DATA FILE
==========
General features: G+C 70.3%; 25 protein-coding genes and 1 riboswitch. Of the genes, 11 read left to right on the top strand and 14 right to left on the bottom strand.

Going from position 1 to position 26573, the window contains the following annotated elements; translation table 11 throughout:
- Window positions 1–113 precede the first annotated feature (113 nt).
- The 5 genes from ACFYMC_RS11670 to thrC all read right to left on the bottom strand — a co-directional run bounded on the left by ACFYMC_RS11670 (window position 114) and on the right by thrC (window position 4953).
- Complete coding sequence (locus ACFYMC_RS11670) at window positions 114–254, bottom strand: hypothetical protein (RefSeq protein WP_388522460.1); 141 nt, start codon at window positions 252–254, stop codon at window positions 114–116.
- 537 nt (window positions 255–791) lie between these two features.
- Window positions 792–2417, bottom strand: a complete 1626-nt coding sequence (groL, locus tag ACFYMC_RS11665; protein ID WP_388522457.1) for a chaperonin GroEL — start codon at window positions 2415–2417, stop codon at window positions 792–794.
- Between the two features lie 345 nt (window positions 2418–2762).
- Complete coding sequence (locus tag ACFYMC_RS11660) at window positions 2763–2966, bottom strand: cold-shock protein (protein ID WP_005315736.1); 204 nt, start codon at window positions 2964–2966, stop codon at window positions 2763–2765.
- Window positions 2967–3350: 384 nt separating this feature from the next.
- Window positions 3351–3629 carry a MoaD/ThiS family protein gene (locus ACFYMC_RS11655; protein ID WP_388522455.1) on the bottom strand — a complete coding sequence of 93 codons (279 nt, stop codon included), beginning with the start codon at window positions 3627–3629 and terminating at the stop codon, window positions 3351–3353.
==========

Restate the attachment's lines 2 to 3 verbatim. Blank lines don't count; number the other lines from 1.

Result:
Going from position 1 to position 26573, the window contains the following annotated elements; translation table 11 throughout:
- Window positions 1–113 precede the first annotated feature (113 nt).